20100423, 22:15  #1 
"Forget I exist"
Jul 2009
Dumbassville
2^{6}·131 Posts 
found before ?
(19:10) gp > a=0;for(x=1,1000,if(isprime(x) && (isprime(x+2)  isprime(x2)),a=a+1;print1(x%10",")))
3,5,7,1,3,7,9,9,1,1,3,9,1,1,3,1,3,7,9,7,9,9,1,9,1,1,3,7,9,7,9,9,1,9,1,1,3,1,3,7,9,9,1,1,3,1,3,1,3,9,1,9,1,7,9,1,3,9,1,9,1,1,3,7,9,7,9,1,3 Last fiddled with by science_man_88 on 20100423 at 22:24 
20100424, 01:09  #2 
Mar 2006
Germany
3^{3}×107 Posts 
As I PM'ed you yesterday, try to explain what you want to show!
A line of PARIcode and some digits won't understand anyone without a (very) closer look! And the answer to you question above: yes, it's already known, better as TwinPrime pairs. Your code only printed the last digit of every twin pair found from n=1 to 1000, nothing else! Those pairs in full digit expansion are: (3/5) (5/7) (11/13) (17/19) (29/31) (41/43) (59/61) (71/73) (101/103) (107/109) and so on. Take the rightmost digit of every number here and you got your sequence! So why do you ask others, if they know something without finding out such things by yourself with some more inverstigations? Don't try to find a PARIcode for all your minds, better learn to explain things in correct math notation. And if you give such code, you have to understand it. Think again, what your code does! Looking for a prime and determin if the neighbour is also prime, so a twin prime pair! Nothing new, sorry! PS: Your variable 'a' should be 35 after the 'for'loop! Last fiddled with by kar_bon on 20100424 at 01:29 
20100424, 01:56  #3 
"Forget I exist"
Jul 2009
Dumbassville
2^{6}·131 Posts 
yes well have you looked at the bold and italic and underlined sequences they are repeats of each other and yes I realize there are more that should be highlighted in some way. kar_bon I knew they were twin primes last digits and apparently I know less than all people on here. second it's not the twin primes them selves but predicting the last digit by using this that I was interested in.
Last fiddled with by science_man_88 on 20100424 at 02:00 
20100424, 02:13  #4  
Aug 2006
1011101100001_{2} Posts 
Hint: Instead of writing
Code:
for(x=a,b,if(isprime(x)&..., ...)) Code:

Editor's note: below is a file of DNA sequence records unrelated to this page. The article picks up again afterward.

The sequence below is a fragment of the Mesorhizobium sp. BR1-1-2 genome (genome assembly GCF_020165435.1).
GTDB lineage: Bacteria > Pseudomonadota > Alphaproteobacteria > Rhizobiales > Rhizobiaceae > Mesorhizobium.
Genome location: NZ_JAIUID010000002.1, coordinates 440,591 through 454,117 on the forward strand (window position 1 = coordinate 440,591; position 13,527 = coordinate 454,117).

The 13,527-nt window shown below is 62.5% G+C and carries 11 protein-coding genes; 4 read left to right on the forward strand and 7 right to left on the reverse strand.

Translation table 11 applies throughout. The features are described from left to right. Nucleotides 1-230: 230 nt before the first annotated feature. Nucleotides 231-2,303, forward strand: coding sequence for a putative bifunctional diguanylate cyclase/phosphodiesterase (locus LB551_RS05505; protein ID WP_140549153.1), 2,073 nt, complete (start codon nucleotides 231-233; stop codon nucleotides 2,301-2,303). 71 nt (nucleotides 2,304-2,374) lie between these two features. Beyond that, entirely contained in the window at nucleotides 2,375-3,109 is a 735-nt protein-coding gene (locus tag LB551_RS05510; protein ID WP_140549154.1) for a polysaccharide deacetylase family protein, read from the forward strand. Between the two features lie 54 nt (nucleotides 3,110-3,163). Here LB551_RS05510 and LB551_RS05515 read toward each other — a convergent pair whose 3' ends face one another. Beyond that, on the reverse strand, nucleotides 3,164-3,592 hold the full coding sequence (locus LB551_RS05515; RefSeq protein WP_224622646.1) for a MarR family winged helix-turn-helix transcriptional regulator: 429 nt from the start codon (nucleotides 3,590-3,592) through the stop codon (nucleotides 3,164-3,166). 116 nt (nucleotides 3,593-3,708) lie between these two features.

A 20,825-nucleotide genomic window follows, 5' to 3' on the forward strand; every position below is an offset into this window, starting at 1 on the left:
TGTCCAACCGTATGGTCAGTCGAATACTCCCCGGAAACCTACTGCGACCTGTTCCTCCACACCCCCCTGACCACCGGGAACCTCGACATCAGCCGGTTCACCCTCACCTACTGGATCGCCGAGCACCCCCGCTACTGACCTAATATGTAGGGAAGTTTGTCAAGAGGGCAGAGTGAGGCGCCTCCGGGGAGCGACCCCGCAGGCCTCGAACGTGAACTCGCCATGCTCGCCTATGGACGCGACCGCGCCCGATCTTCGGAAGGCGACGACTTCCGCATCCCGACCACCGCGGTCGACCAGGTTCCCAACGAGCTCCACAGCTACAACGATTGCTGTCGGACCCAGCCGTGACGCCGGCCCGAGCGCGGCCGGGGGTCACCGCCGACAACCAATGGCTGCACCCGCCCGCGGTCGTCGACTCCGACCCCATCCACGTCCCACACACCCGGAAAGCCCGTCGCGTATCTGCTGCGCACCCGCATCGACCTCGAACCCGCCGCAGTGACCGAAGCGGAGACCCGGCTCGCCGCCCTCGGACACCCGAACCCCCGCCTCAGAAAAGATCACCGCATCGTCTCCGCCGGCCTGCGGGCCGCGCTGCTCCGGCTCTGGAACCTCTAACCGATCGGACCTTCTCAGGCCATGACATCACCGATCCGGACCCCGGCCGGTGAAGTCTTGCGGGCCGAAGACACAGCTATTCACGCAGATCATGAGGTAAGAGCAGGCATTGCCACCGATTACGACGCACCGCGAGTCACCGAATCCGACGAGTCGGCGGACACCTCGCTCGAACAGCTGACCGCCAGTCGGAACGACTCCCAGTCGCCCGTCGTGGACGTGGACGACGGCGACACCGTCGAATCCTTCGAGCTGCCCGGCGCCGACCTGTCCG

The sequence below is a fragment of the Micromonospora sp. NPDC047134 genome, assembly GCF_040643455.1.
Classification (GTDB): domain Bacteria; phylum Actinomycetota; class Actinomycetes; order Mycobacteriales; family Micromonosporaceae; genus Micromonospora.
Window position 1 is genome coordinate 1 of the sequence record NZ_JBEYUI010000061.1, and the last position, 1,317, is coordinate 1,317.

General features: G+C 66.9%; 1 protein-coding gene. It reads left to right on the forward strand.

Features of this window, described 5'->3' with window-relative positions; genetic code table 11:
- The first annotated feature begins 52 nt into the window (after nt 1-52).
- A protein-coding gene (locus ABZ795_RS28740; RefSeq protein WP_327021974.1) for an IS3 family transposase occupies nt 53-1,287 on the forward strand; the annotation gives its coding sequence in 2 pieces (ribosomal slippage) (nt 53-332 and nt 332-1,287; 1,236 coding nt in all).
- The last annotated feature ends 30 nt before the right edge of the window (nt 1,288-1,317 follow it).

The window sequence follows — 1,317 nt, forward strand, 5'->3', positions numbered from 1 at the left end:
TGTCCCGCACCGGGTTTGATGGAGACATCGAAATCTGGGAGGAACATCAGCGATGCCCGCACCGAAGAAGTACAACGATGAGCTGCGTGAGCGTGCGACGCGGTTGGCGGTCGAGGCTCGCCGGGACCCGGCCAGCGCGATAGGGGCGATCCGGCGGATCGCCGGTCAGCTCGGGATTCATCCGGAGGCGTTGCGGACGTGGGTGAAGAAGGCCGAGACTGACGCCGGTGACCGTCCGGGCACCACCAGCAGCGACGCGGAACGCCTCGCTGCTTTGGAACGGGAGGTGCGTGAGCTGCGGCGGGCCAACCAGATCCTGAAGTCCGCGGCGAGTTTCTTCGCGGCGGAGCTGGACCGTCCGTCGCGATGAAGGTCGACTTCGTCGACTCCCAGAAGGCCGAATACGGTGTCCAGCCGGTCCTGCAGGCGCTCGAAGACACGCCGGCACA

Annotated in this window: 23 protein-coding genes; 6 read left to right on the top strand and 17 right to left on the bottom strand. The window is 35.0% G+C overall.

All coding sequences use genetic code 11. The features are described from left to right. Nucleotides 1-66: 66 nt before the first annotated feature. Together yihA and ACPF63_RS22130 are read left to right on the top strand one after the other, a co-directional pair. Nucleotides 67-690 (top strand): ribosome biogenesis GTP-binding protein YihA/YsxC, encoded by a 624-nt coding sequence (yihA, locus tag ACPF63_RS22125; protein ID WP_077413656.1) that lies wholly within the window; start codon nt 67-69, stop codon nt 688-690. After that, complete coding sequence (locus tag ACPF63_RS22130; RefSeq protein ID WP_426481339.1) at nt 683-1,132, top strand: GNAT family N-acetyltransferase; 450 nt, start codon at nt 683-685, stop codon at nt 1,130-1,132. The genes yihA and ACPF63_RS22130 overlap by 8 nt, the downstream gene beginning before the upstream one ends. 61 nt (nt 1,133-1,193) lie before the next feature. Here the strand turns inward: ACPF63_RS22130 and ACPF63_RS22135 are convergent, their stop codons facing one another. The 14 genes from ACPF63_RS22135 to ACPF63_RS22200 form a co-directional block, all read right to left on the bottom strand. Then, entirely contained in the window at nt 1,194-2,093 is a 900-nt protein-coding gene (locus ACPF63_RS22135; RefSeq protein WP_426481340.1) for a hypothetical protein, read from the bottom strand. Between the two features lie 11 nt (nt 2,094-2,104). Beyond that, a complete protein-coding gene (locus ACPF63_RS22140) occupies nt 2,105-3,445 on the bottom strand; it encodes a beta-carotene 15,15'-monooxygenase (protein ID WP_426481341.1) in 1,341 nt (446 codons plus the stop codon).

forprime(x=a,b,if(...,...)) Quote:


20100424, 11:18  #5 
"Forget I exist"
Jul 2009
Dumbassville
2^{6}·131 Posts 
well CRG I was to use the re occurrences to help predict the next possible last digit in some way like is highlighted 9113 repeats at least 6 times mind you they all do but maybe it's something about a order pattern or a formula to guess more easily. One thing I see is 79 is usually right in front or right behind 9113 which is usually from an overlap (for behind) of 1379 or 1379 being in front of it the one major exception i see here is when 7991 got in between when 1379 was in front.
Last fiddled with by science_man_88 on 20100424 at 11:28 
20100424, 15:57  #6 
Feb 2006
Denmark
346_{8} Posts 
The only possible ending digits in twin prime pairs above 10 are 13, 79, 91. I see no reason to expect anything other than a random looking sequence of these for large twin primes. A small sample of twin primes may have certain patterns occuring more frequently than others but that's not a reason to think a pattern for long intervals have been found. If you want to look for a pattern anyway then I suggest to only examine the ending digit in one of p and p+2, since that identifies the other.

20100424, 16:13  #7  
"Forget I exist"
Jul 2009
Dumbassville
2^{6}×131 Posts 
Quote:
*** forprime: incorrect type in prime_loop_init. (13:11) gp > forprime(x=1,100,if(...,...)) *** unknown member function: if(...,...)) ^ (13:11) gp > forprime(x=1,100,if(,)) *** unexpected character: forprime(x=1,100,if(,)) ^ (13:11) gp > forprime(x=1,100,if()) *** unexpected character: forprime(x=1,100,if()) ^ (13:11) gp > forprime(x=1,100,) (13:11) gp > 

20100424, 16:22  #8  
Aug 2006
3^{2}·5·7·19 Posts 
Quote:
So make this specific. Consider all occurrences of 9,1,1,3 in this sequence. Do you think that 7,9 comes either before or after (or both) it at least 90% of the time? 75%? For all but, say, 100 times? 

20100424, 16:24  #9 
Aug 2006
3^{2}×5×7×19 Posts 

20100424, 17:45  #10 
Feb 2006
Denmark
2×5×23 Posts 
Your original code with forprime and without the unused a would be:
Code:
forprime(x=1,1000,if((isprime(x+2)  isprime(x2)),print1(x%10","))) Code:
forprime(x=1,2000,if(isprime(x+2),print1(x%10))) Code:
3517919117799177991179111997199177191911197919711779771717197 
20100424, 18:40  #11  
"Forget I exist"
Jul 2009
Dumbassville
2^{6}×131 Posts 
Quote:
Last fiddled with by science_man_88 on 20100424 at 18:55 

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